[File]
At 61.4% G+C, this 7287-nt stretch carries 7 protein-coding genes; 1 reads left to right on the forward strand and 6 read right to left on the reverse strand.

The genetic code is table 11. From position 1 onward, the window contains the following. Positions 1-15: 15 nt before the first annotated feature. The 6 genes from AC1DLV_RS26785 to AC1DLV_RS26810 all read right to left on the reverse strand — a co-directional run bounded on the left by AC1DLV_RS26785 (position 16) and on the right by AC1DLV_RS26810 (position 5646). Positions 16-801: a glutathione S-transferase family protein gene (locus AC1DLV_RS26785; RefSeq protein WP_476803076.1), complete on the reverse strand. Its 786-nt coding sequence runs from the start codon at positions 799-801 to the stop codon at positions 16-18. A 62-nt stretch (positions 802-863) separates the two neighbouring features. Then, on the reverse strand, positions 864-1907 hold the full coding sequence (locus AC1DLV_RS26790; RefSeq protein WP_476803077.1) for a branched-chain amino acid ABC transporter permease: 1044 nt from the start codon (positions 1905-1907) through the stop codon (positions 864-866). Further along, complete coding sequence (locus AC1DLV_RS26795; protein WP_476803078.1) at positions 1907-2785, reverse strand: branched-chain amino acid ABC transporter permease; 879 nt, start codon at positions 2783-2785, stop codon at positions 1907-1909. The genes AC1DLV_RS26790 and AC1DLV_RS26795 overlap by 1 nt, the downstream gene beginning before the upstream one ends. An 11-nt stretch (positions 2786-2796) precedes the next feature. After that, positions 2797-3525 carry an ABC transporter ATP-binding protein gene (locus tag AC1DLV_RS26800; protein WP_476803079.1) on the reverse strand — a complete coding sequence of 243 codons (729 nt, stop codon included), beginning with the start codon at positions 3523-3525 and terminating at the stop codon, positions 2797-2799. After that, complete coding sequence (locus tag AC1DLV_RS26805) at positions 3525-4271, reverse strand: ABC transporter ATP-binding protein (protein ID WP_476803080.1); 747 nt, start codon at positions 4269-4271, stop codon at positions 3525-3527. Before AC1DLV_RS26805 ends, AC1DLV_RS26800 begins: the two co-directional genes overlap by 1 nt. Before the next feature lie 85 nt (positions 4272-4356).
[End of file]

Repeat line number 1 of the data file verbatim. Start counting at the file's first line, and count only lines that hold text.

At 61.4% G+C, this 7287-nt stretch carries 7 protein-coding genes; 1 reads left to right on the forward strand and 6 read right to left on the reverse strand.